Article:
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Book Review – The Wife Of Bath’s Prologue and Tale

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Divya Venkateswaran

The Wife of Bath is one of the stories from the collection of Canterbury tales. Canterbury tales was written during the time of war and these are tales of the pilgrims who were visiting the Canterbury Cathedral to visit the shrine of Thomas Beckett. The Canterbury tales is authored by Geoffrey Chaucer who was a philosopher and a diplomat but he is best known as a poet and a writer. Each pilgrim has a prologue and a tale associated with them.

What makes Wife of Bath unique is that, it was translated into modern-day English for the readers of Chaucer. The prologue like every other tale contains the backstory of the character and then the actual story is told. The Wife of Bath, Alison is married five times and one of her dead husbands has hit her so hard that she turned deaf on an ear. The author chooses a first person narrative so that we are drawn towards the characters, to make our own interpretation of them. The state of marriage between Allison and Jenkin is portrayed as unsatisfactory. He also contradicts the character portrayal of the wife.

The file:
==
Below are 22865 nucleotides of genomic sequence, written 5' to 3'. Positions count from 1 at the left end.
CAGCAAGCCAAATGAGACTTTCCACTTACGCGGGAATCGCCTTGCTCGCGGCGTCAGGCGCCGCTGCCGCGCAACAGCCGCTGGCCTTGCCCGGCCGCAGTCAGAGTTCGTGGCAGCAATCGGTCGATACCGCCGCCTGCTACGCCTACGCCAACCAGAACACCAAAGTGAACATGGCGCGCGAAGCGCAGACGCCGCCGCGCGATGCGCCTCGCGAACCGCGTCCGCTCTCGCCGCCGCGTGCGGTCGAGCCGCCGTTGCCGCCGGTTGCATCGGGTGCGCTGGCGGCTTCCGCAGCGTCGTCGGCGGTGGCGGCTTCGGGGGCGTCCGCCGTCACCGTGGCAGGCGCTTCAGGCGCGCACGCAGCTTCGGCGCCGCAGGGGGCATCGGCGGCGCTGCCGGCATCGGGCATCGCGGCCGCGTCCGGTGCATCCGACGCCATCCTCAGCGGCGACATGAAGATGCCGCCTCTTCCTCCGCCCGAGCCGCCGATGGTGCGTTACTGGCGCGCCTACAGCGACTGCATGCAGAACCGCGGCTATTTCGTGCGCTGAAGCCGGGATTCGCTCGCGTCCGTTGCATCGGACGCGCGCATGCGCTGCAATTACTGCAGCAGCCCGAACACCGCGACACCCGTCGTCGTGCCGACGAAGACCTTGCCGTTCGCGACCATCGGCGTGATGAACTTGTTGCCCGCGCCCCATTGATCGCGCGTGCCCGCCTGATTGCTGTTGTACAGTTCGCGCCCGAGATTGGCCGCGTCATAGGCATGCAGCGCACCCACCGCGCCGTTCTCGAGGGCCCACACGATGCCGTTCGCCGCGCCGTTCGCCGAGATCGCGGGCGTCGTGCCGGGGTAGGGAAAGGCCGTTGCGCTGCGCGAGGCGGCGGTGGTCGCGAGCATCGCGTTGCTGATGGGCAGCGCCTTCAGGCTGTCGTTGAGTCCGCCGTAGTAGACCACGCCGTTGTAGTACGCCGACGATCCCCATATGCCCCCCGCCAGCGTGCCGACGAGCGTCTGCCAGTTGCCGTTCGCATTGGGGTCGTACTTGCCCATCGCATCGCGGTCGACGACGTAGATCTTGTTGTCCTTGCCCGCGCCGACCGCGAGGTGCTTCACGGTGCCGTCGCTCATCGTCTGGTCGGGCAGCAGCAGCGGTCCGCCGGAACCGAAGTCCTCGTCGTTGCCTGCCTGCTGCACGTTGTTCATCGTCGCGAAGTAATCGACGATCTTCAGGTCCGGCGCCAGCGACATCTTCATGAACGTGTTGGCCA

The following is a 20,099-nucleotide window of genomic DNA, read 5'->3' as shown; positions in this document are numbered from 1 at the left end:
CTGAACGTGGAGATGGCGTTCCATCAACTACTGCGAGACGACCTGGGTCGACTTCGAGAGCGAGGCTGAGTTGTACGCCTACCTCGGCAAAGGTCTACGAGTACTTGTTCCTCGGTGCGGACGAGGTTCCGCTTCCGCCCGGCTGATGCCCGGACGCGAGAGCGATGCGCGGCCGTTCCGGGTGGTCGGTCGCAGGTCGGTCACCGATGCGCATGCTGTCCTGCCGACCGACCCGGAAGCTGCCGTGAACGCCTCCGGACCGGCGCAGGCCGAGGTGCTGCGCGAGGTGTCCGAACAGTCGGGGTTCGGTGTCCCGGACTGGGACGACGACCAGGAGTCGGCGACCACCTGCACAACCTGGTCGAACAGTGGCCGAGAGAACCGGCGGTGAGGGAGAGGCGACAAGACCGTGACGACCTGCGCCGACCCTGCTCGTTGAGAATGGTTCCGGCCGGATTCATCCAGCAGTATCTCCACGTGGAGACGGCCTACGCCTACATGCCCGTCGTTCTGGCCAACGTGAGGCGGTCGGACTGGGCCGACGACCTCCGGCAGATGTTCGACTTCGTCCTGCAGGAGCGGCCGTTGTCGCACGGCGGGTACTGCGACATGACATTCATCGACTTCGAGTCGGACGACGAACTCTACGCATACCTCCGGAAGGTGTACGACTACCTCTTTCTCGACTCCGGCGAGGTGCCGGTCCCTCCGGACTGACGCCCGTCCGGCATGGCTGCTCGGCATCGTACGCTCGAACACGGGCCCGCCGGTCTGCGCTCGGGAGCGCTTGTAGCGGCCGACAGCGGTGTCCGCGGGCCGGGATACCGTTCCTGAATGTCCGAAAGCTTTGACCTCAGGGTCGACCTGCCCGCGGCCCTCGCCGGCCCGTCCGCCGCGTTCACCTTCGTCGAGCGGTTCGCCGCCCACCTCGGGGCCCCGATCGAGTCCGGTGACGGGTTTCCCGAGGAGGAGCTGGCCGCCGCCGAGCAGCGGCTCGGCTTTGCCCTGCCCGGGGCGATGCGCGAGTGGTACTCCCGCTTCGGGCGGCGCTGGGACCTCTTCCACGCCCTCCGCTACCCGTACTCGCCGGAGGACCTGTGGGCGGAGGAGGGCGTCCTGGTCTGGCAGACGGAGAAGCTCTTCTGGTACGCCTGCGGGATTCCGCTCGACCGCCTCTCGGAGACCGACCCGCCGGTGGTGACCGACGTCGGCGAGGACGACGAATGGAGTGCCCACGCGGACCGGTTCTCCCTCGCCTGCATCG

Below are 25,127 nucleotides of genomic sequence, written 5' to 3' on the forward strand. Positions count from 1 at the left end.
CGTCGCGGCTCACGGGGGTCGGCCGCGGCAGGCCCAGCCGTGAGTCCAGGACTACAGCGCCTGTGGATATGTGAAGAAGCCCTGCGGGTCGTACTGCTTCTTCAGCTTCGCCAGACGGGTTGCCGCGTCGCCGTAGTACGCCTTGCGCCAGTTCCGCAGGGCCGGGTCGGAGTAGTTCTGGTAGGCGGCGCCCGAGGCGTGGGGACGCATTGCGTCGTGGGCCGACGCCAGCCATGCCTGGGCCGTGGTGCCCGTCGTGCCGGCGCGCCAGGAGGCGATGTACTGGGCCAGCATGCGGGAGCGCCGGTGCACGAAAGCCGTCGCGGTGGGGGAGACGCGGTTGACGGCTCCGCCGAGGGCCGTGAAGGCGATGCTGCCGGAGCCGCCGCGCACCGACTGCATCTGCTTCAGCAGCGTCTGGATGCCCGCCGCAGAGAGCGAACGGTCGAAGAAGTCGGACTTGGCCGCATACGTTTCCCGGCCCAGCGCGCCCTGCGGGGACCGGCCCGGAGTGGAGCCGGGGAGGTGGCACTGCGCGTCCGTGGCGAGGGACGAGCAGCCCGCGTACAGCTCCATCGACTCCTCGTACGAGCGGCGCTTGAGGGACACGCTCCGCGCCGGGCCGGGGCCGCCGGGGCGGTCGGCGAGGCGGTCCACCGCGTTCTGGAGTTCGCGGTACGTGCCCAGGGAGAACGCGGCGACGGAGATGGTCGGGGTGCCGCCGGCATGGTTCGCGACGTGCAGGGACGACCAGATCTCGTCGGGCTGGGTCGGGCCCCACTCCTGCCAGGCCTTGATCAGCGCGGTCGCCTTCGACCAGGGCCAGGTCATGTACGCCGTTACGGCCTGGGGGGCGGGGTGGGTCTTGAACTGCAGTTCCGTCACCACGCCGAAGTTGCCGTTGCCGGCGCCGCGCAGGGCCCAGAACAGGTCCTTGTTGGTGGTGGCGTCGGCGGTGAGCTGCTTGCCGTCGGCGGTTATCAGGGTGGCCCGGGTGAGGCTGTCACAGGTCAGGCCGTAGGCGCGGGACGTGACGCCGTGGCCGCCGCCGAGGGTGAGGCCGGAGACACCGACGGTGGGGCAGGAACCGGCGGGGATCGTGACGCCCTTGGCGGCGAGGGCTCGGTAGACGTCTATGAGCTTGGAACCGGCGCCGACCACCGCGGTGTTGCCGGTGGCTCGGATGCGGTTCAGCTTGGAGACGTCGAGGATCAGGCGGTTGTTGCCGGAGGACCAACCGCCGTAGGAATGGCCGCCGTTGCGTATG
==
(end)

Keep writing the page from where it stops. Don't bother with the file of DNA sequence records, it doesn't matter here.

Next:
The wife argues against misogynist thoughts but also describes herself as violent and a dominating woman.  She is free in her speech as she is with her sexual activity. Chaucer has represented her both as a feminist and an anti-feminist.  Men are portrayed as misogynists and dominating in the prologue whereas women are represented as manipulative and outspoken when it comes to talking about inequality.  The surprise element is that the tale values the opinions and views presented by women.

The wife demands sex, money and control which otherwise, the men had during Chaucer’s era. The wife is intelligent and has a good religious knowledge equivalent to a priest or a pastor. She could have not had these many husbands had she not loved to entertain different men.

For me it was a quick and enjoyable read. It is humorous and displays the Shakespearean level of word play. It is rhythmic so it becomes easy for a reader to follow the tale. I am surprised with the content that so much is written about feminism and women empowerment during that era. It is a must read for modern writers and entertaining if you love to read literary gems.

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